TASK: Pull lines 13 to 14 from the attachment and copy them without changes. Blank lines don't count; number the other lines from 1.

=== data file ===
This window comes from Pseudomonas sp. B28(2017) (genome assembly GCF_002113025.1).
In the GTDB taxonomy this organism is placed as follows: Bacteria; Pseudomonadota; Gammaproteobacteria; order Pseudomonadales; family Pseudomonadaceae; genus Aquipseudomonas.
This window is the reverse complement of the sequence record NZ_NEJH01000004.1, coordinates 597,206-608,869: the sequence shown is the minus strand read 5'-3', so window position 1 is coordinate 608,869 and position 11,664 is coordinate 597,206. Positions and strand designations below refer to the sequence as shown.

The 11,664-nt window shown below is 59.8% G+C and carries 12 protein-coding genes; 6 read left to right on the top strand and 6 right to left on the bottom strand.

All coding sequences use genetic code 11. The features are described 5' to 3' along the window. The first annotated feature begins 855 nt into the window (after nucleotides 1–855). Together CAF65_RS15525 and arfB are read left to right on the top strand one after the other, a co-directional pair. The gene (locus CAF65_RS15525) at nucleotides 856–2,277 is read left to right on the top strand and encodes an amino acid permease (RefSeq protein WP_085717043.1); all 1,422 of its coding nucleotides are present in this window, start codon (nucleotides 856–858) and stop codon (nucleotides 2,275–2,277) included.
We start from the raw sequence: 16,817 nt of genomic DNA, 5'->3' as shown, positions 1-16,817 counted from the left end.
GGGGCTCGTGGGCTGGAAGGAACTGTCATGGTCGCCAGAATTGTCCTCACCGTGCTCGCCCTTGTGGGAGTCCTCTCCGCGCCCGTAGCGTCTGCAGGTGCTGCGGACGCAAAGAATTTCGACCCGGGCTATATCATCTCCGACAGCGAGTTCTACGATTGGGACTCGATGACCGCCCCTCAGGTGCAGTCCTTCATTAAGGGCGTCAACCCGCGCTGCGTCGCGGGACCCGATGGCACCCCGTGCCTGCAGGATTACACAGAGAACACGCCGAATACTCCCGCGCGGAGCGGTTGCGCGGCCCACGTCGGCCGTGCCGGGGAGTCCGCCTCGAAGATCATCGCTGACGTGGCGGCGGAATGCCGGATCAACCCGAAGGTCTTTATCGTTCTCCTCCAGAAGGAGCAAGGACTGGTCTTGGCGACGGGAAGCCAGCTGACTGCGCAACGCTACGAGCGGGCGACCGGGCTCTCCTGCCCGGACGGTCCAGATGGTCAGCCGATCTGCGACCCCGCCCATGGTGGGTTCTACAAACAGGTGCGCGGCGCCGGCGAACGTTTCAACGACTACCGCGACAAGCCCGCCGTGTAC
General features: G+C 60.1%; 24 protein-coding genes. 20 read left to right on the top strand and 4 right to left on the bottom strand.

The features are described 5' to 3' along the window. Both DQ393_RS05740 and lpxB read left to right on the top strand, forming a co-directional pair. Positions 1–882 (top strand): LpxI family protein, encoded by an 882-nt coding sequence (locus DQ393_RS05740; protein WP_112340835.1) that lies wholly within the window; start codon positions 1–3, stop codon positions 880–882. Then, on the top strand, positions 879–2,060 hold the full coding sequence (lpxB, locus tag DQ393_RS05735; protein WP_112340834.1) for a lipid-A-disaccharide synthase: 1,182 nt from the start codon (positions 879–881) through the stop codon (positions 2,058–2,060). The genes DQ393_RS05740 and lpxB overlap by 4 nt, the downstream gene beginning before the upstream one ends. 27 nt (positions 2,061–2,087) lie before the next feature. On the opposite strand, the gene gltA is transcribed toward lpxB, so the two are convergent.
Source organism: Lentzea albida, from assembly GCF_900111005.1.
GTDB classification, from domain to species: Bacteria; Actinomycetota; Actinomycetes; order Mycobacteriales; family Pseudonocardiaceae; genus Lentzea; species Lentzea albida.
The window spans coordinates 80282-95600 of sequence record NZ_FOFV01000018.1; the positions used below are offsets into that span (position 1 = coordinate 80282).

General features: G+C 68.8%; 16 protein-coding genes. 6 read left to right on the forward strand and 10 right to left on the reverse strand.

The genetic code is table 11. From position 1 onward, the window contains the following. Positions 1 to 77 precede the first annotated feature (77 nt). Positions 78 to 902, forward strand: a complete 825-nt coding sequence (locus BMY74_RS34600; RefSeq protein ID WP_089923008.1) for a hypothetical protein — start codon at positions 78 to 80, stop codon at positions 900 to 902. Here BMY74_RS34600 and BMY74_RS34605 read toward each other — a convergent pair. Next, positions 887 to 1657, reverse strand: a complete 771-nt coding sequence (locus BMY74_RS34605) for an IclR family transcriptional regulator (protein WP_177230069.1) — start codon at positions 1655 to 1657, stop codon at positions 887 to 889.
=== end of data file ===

General features: G+C 68.8%; 16 protein-coding genes. 6 read left to right on the forward strand and 10 right to left on the reverse strand.

The genetic code is table 11. From position 1 onward, the window contains the following. Positions 1 to 77 precede the first annotated feature (77 nt). Positions 78 to 902, forward strand: a complete 825-nt coding sequence (locus BMY74_RS34600; RefSeq protein ID WP_089923008.1) for a hypothetical protein — start codon at positions 78 to 80, stop codon at positions 900 to 902. Here BMY74_RS34600 and BMY74_RS34605 read toward each other — a convergent pair. Next, positions 887 to 1657, reverse strand: a complete 771-nt coding sequence (locus BMY74_RS34605) for an IclR family transcriptional regulator (protein WP_177230069.1) — start codon at positions 1655 to 1657, stop codon at positions 887 to 889.